Such approaches, in short, ignore the active roles of material things that set up association and have meanings with people in a concrete lived situation. According to Heidegger (1962), things in the world integrate to form a unique whole, in which specific material things have specific meanings to specific people [16]. Removing things from their contexts, therefore, leaves those things isolated and meaningless. In dementia care, material things are factors in caregiving, so that depriving these things of their meaning negatively affects the goal of enhancing the well-being of people with dementia. The unique tangible objects comprising a material environment are means by which the meanings of lives can be studied. These objects are critical in the study of dementia because people with dementia usually have multiple symptoms, behaviours, and compounding disabilities. These combinations of symptoms, behaviours, and personal lifestyles mean that each individual is unique. As such, there is a need for a new approach to the well-being of people with dementia by exploring the meanings of the material environment to the individuals in that environment.

This study develops an environment-based conceptual framework to help us understand the association between material environments and people with dementia. The first aim is to discuss what well-being means to people with dementia when this well-being is driven by their surrounding material environments. Heidegger (1971) criticizes the metaphysical tradition in which beings and things are sequentially located according to time as unreasonable, because beingis understood on the basis of different beings interacting with each other in a holistic context [17]. Based on Heidegger, Sarvimäki (2006) criticizes the tradition of separating well-being into physical, mental, social and spiritual aspects, seeking instead to establish a more holistic understanding of well-being [18]. As such, this study proposes a new understanding of well-being that is driven by the material environment, integrating previous research on well-being from ecological, place-based and philosophical perspectives.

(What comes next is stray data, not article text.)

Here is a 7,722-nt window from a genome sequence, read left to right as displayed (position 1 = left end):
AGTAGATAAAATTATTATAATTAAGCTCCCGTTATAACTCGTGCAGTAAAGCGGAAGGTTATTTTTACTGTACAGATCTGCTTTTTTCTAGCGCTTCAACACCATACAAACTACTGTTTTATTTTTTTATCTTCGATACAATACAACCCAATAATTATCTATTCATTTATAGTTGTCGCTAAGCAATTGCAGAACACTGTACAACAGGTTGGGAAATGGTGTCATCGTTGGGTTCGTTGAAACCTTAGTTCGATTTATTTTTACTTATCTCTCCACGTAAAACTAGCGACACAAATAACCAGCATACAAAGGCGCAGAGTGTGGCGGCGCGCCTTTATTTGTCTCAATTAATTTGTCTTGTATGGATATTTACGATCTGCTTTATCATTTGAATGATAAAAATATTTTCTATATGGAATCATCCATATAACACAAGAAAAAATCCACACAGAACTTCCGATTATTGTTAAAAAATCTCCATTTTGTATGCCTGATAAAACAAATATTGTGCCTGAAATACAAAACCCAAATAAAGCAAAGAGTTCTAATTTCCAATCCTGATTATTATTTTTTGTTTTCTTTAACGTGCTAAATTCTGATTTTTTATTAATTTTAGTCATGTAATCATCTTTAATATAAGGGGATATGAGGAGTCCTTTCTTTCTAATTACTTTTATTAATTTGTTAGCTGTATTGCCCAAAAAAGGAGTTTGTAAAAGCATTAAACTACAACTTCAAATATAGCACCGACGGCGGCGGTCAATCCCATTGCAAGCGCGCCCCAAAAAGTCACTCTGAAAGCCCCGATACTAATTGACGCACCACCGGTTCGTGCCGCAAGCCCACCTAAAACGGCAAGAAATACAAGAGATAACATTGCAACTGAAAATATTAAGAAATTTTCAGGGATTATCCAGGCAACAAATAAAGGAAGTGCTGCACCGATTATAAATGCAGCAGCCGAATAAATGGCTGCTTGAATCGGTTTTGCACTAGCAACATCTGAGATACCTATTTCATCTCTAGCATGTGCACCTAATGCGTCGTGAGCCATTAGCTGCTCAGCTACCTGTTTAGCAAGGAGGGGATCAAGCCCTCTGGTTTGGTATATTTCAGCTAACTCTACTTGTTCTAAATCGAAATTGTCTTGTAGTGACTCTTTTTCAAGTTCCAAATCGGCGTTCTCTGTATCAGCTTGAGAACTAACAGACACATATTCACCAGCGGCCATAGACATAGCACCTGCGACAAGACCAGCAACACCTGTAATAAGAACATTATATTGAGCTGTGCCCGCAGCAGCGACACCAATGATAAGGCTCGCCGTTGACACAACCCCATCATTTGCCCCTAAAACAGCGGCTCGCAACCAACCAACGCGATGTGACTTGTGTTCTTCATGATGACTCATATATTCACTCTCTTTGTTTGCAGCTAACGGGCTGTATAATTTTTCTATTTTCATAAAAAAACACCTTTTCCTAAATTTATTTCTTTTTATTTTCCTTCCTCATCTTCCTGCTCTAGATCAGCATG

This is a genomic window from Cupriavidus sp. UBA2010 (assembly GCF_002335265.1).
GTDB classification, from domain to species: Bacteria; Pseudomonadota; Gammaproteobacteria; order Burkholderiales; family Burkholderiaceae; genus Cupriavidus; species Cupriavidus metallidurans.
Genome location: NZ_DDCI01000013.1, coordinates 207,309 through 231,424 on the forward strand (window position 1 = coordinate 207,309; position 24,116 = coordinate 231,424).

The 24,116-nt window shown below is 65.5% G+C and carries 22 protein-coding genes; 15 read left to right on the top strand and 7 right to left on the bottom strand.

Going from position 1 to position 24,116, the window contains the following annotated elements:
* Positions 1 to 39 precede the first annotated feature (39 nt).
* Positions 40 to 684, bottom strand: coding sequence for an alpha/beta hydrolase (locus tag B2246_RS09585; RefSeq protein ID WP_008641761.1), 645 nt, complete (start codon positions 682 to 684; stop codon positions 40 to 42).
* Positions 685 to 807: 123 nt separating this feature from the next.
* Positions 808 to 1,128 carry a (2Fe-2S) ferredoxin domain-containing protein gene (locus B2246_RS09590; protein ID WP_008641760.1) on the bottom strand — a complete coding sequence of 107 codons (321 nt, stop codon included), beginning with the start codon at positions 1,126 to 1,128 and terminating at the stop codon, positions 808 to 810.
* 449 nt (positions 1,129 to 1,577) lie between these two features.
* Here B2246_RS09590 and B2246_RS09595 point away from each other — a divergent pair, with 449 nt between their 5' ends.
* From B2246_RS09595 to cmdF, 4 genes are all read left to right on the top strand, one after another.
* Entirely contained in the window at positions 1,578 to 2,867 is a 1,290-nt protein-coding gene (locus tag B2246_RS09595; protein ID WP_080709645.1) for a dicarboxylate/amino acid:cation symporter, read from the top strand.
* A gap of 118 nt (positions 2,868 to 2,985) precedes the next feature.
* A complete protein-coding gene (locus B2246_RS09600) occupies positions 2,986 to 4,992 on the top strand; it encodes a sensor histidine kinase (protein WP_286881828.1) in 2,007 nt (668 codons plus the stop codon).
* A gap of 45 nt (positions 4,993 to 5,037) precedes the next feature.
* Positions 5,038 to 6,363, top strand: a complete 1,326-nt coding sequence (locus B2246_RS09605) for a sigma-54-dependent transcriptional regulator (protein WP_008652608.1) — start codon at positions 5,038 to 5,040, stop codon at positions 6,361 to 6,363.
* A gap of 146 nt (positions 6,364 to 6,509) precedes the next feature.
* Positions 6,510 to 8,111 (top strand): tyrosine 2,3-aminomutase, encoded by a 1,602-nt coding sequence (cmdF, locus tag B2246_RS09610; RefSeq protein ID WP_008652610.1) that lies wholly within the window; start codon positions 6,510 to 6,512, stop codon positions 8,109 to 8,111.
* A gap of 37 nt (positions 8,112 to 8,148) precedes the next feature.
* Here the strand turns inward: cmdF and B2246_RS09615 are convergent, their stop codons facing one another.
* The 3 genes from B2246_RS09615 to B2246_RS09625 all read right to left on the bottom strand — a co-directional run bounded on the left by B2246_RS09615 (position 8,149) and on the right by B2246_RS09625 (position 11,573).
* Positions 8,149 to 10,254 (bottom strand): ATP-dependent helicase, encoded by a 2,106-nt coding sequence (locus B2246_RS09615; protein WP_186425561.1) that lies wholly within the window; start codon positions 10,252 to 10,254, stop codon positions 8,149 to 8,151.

Based on this new understanding of well-being, the second aim of this study is to explore in specific terms how material things resonate with people with dementia in the real world. The meanings of things are determined in the specific situations in which they interact with people. These meanings, according to Merleau-Ponty (1962), are established by embodiment that explains people’s perceptions of their surrounding environments [19]. A meaningful material environment encourages people, especially those with dementia, to be embodied and engaged, and as such, to establish meanings for material things, because “qualities of the world directly resonate with the lived body and thereby covey immediate meanings and ambiences” (Seamon, 2014, p. 3) [20]. These embodiment and engagement, in the study of Seamon (1979), have been classified into various types that cover different behaviours in people’s daily lives, satisfying their needs at particular moments [21]. This project integrates these specific types of embodiment in order to provide a concrete guide to using material things in order to understand the well-being of people with dementia. The environment-based conceptual framework, based on the new understanding of meanings of well-being and its association with material things, can be used by designers and professional/family caregivers to explore the lived experiences of people with dementia, in order to enhance their clients or loved ones’ well-being by using material things to create a holistic living environment.

2. The Meanings of Well-Being to People with Dementia